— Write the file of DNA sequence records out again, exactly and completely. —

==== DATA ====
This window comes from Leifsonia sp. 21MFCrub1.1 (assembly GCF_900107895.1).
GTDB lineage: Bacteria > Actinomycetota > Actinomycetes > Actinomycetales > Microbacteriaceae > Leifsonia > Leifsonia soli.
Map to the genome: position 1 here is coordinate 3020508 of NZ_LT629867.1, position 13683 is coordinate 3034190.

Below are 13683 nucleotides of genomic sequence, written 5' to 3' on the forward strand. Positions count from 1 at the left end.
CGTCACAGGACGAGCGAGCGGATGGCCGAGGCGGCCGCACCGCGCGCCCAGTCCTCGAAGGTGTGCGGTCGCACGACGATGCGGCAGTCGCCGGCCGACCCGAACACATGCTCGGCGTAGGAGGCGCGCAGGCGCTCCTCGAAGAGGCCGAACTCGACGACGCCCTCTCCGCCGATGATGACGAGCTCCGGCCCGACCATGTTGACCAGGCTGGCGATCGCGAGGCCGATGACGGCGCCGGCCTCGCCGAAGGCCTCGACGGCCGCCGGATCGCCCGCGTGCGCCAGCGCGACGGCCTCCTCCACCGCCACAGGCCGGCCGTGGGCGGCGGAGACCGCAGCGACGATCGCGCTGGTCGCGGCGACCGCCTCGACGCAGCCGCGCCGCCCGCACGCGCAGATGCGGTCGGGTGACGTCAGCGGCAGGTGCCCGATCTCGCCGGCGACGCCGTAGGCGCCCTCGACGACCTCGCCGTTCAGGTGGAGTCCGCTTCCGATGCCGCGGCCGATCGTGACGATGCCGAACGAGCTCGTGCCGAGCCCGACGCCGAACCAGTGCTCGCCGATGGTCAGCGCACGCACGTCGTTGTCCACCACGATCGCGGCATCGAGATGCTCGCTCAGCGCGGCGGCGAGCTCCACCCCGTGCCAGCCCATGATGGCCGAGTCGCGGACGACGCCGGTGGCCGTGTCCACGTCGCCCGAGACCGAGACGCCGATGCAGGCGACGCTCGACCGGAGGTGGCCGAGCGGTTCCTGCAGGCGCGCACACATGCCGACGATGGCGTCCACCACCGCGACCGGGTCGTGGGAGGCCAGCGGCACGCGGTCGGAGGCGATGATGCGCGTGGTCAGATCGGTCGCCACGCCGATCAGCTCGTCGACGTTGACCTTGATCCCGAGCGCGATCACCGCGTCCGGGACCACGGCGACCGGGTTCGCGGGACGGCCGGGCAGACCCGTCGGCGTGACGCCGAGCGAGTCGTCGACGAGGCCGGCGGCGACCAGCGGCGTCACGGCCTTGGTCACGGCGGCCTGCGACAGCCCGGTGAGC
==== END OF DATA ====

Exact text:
This window comes from Leifsonia sp. 21MFCrub1.1 (assembly GCF_900107895.1).
GTDB lineage: Bacteria > Actinomycetota > Actinomycetes > Actinomycetales > Microbacteriaceae > Leifsonia > Leifsonia soli.
Map to the genome: position 1 here is coordinate 3020508 of NZ_LT629867.1, position 13683 is coordinate 3034190.

Below are 13683 nucleotides of genomic sequence, written 5' to 3' on the forward strand. Positions count from 1 at the left end.
CGTCACAGGACGAGCGAGCGGATGGCCGAGGCGGCCGCACCGCGCGCCCAGTCCTCGAAGGTGTGCGGTCGCACGACGATGCGGCAGTCGCCGGCCGACCCGAACACATGCTCGGCGTAGGAGGCGCGCAGGCGCTCCTCGAAGAGGCCGAACTCGACGACGCCCTCTCCGCCGATGATGACGAGCTCCGGCCCGACCATGTTGACCAGGCTGGCGATCGCGAGGCCGATGACGGCGCCGGCCTCGCCGAAGGCCTCGACGGCCGCCGGATCGCCCGCGTGCGCCAGCGCGACGGCCTCCTCCACCGCCACAGGCCGGCCGTGGGCGGCGGAGACCGCAGCGACGATCGCGCTGGTCGCGGCGACCGCCTCGACGCAGCCGCGCCGCCCGCACGCGCAGATGCGGTCGGGTGACGTCAGCGGCAGGTGCCCGATCTCGCCGGCGACGCCGTAGGCGCCCTCGACGACCTCGCCGTTCAGGTGGAGTCCGCTTCCGATGCCGCGGCCGATCGTGACGATGCCGAACGAGCTCGTGCCGAGCCCGACGCCGAACCAGTGCTCGCCGATGGTCAGCGCACGCACGTCGTTGTCCACCACGATCGCGGCATCGAGATGCTCGCTCAGCGCGGCGGCGAGCTCCACCCCGTGCCAGCCCATGATGGCCGAGTCGCGGACGACGCCGGTGGCCGTGTCCACGTCGCCCGAGACCGAGACGCCGATGCAGGCGACGCTCGACCGGAGGTGGCCGAGCGGTTCCTGCAGGCGCGCACACATGCCGACGATGGCGTCCACCACCGCGACCGGGTCGTGGGAGGCCAGCGGCACGCGGTCGGAGGCGATGATGCGCGTGGTCAGATCGGTCGCCACGCCGATCAGCTCGTCGACGTTGACCTTGATCCCGAGCGCGATCACCGCGTCCGGGACCACGGCGACCGGGTTCGCGGGACGGCCGGGCAGACCCGTCGGCGTGACGCCGAGCGAGTCGTCGACGAGGCCGGCGGCGACCAGCGGCGTCACGGCCTTGGTCACGGCGGCCTGCGACAGCCCGGTGAGC